The Tennessee Valley Authority (TVA), the largest public power agency in the country, is attempting to quickly rewrite the power contracts it has with its local power companies in an effort to cement its monopoly control while locking the local utilities into lopsided agreements that would curtail their hopes of generating their own lower-cost renewable energy.
TVA is a federal agency that was founded to electrify Appalachia as part of the New Deal in 1933. It generates and transmits electricity to 154 LPCs, all municipally owned utilities and electric cooperatives, under all-requirements contracts. Those contracts prohibit the LPCs from buying electricity from anyone other than TVA. That prohibition is causing new tensions as, for the first time, options to generate their own energy or buy from other sources are becoming cheaper for LPCs than TVA’s rates.
Some local power companies (LPCs) are exploring options to leave the TVA system, in part due to their own pressures from customers expressing a demand for renewable energy options that are increasingly cost competitive with TVA’s fossil fuel heavy electric mix.
Larger LPCs leaving the TVA system would likely cause severe rate increases on the remaining LPCs, setting off a spiral effect that would encourage more defections, according to a study conducted by the Cooperative Finance Corporation and obtained by the Energy and Policy Institute via a public records request.
In response to the threat, TVA has, without alerting the public or the press, quietly undertaken a campaign to pressure LPCs to lock themselves into a new 20-year rolling contract. The new contract would further require the LPCs to give TVA a 20-year notice should they want to leave the TVA system. EPI obtained the contract offers via public record requests.The change would double the notification period for most LPCs in the Tennessee Valley, effectively eliminating any threat of LPCs defecting.
Additionally, for the first time, TVA will place a 3-5% cap on local choice in generation, such as rooftop solar and battery storage. TVA’s current all-requirement contracts do not allow LPCs any local choice in generation, so the 3-5% cap would, in a sense, represent a marginal improvement from nothing. But TVA is likely offering that small allowance as a way of preventing much greater unrest among its customers. Local electric cooperatives in the Rocky Mountain West have found the 5% caps placed on them by their own electric supplier, Tri-State Generation & Transmission Association, to be untenable due to the abundance of cheap, renewable energy.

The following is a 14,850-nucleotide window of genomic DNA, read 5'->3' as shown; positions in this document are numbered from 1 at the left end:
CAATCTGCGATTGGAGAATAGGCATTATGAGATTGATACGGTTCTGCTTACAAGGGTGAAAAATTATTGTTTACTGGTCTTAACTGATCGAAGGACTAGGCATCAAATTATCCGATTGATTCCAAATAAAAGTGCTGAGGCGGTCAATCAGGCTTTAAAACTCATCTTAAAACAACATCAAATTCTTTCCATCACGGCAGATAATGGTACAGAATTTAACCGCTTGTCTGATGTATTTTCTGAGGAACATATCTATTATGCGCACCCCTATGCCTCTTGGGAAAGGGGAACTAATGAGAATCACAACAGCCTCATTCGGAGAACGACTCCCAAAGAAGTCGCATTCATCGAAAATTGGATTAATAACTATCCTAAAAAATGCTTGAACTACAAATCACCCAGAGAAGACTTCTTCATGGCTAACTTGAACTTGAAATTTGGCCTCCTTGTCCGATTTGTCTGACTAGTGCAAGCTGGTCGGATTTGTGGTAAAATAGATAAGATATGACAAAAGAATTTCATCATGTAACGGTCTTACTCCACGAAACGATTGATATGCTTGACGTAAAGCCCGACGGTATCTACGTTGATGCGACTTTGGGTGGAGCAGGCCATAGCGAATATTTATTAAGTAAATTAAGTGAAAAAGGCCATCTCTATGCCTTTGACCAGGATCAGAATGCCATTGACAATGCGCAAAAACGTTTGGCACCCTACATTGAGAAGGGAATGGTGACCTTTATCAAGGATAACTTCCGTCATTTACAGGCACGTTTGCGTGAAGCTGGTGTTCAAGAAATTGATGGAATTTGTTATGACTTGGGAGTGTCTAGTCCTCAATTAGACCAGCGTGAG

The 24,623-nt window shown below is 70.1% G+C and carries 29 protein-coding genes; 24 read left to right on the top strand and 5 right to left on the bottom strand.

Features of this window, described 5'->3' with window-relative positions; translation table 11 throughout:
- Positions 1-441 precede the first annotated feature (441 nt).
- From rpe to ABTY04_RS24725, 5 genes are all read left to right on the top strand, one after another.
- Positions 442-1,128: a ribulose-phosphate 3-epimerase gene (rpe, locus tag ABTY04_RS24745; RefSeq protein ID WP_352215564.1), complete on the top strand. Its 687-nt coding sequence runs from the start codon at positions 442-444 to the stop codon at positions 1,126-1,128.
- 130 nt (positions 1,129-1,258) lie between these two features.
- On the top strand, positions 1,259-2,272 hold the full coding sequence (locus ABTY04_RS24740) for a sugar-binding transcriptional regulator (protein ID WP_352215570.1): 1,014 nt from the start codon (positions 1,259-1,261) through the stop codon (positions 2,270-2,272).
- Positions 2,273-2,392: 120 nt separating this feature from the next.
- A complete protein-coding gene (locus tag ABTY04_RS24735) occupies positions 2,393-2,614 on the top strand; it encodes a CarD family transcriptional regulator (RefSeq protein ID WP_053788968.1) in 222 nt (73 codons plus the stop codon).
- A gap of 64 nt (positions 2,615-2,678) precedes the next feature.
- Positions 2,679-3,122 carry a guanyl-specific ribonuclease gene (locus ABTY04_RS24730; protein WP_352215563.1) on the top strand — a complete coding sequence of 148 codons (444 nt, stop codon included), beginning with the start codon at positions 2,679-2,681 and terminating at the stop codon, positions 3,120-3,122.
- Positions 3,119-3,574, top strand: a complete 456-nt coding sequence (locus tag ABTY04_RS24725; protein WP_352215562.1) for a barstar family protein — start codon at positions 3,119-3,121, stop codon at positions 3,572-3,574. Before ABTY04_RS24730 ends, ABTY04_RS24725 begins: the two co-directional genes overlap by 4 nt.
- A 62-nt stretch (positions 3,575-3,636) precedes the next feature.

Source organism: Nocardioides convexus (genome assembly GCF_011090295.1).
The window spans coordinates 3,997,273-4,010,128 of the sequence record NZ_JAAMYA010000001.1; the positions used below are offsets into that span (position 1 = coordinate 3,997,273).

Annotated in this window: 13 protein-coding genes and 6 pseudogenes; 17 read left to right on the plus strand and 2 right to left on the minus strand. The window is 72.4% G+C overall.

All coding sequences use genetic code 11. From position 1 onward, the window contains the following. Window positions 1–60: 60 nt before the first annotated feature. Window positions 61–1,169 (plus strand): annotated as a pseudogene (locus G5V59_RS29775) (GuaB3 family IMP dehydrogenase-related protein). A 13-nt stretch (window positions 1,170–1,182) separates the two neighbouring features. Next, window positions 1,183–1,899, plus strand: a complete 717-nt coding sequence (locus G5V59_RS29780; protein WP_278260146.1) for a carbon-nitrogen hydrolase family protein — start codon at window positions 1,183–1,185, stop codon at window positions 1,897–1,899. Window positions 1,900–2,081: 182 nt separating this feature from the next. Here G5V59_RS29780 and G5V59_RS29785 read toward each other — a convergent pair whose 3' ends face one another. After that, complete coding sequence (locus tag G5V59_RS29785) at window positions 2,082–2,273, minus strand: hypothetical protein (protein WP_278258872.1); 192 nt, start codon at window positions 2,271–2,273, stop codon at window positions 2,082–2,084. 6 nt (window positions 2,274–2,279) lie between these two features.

86% of TVA’s LPCs currently have a 10-year notice period or less. Bowling Green Municipal Utilities General Manager noted that its 5-year rolling contract was “the only form of leverage to keep the TVA/LPC relationship in check,” in correspondence with TVA about the contract offering obtained by the Energy and Policy Institute via a public records request.
In exchange for the LPCs’submission to the far longer 20-year contract, TVA would provide LPCs with a 3.1% credit on their monthly bills and a vague commitment to “flexibility” on the issue of local choice in generation.
The five largest LPC customers of TVA are all municipal utilities in Memphis, Nashville, Chattanooga, Knoxville, and Huntsville. Each has set or is setting greenhouse gas reduction goals. TVA’s contractual limitations on those municipalities creates challenges for reaching their carbon reduction goals.
Cooperative Finance Corporation study shows risks for remaining with TVA
The Cooperative Finance Corporation (CFC), which provides credit and financial products to customer-owned electric cooperatives, analyzed the impact of TVA power supply contracts on electric cooperatives in a February 2019 study.
CFC noted that TVA has to date operated “virtually free of competition,” in part by intentionally discouraging the use of its transmission assets by LPCs. CFC also said that TVA’s recent adoption of a “grid access charge” was “seen as a defensive action to discourage consumer investment in local renewable and DER investments.” Despite the barriers that TVA has erected to prevent defection, CFC’s study found that at least some LPCs could achieve significant savings from leaving.
TVA charged its LPCs 20-25% more than peers Kentucky Utilities, Duke, or MISO-South, according to the CFC analysis. 6 of the 27 LPCs studied by CFC could leave TVA, build new transmission, interconnect to a new supplier, and pay for it in less than five years from the power savings alone. 16 of the 27 LPCs could pay for it from the savings in less than 15 years.